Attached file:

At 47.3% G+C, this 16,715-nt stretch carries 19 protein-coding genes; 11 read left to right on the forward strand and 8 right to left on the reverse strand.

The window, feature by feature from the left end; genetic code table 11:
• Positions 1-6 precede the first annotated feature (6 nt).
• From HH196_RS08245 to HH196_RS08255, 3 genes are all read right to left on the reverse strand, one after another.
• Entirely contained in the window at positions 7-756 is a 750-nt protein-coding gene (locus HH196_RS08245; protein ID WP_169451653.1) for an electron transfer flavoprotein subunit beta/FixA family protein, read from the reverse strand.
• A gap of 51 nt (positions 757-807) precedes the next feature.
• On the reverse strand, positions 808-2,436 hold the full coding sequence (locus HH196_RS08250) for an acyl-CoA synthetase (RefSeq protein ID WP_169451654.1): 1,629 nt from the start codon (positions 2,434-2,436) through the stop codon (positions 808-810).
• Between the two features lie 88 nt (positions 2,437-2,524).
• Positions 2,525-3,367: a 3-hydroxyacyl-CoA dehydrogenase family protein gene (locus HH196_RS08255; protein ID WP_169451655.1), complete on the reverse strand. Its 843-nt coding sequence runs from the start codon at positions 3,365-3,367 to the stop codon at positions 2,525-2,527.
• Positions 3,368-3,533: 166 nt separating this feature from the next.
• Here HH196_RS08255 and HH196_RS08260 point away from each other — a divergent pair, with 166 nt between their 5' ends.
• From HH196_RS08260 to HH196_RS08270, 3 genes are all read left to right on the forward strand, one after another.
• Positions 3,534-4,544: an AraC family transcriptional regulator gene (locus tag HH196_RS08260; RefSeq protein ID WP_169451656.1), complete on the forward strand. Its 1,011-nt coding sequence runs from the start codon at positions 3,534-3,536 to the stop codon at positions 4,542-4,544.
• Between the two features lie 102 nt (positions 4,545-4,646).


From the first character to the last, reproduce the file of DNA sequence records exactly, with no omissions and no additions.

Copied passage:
At 47.3% G+C, this 16,715-nt stretch carries 19 protein-coding genes; 11 read left to right on the forward strand and 8 right to left on the reverse strand.

The window, feature by feature from the left end; genetic code table 11:
• Positions 1-6 precede the first annotated feature (6 nt).
• From HH196_RS08245 to HH196_RS08255, 3 genes are all read right to left on the reverse strand, one after another.
• Entirely contained in the window at positions 7-756 is a 750-nt protein-coding gene (locus HH196_RS08245; protein ID WP_169451653.1) for an electron transfer flavoprotein subunit beta/FixA family protein, read from the reverse strand.
• A gap of 51 nt (positions 757-807) precedes the next feature.
• On the reverse strand, positions 808-2,436 hold the full coding sequence (locus HH196_RS08250) for an acyl-CoA synthetase (RefSeq protein ID WP_169451654.1): 1,629 nt from the start codon (positions 2,434-2,436) through the stop codon (positions 808-810).
• Between the two features lie 88 nt (positions 2,437-2,524).
• Positions 2,525-3,367: a 3-hydroxyacyl-CoA dehydrogenase family protein gene (locus HH196_RS08255; protein ID WP_169451655.1), complete on the reverse strand. Its 843-nt coding sequence runs from the start codon at positions 3,365-3,367 to the stop codon at positions 2,525-2,527.
• Positions 3,368-3,533: 166 nt separating this feature from the next.
• Here HH196_RS08255 and HH196_RS08260 point away from each other — a divergent pair, with 166 nt between their 5' ends.
• From HH196_RS08260 to HH196_RS08270, 3 genes are all read left to right on the forward strand, one after another.
• Positions 3,534-4,544: an AraC family transcriptional regulator gene (locus tag HH196_RS08260; RefSeq protein ID WP_169451656.1), complete on the forward strand. Its 1,011-nt coding sequence runs from the start codon at positions 3,534-3,536 to the stop codon at positions 4,542-4,544.
• Between the two features lie 102 nt (positions 4,545-4,646).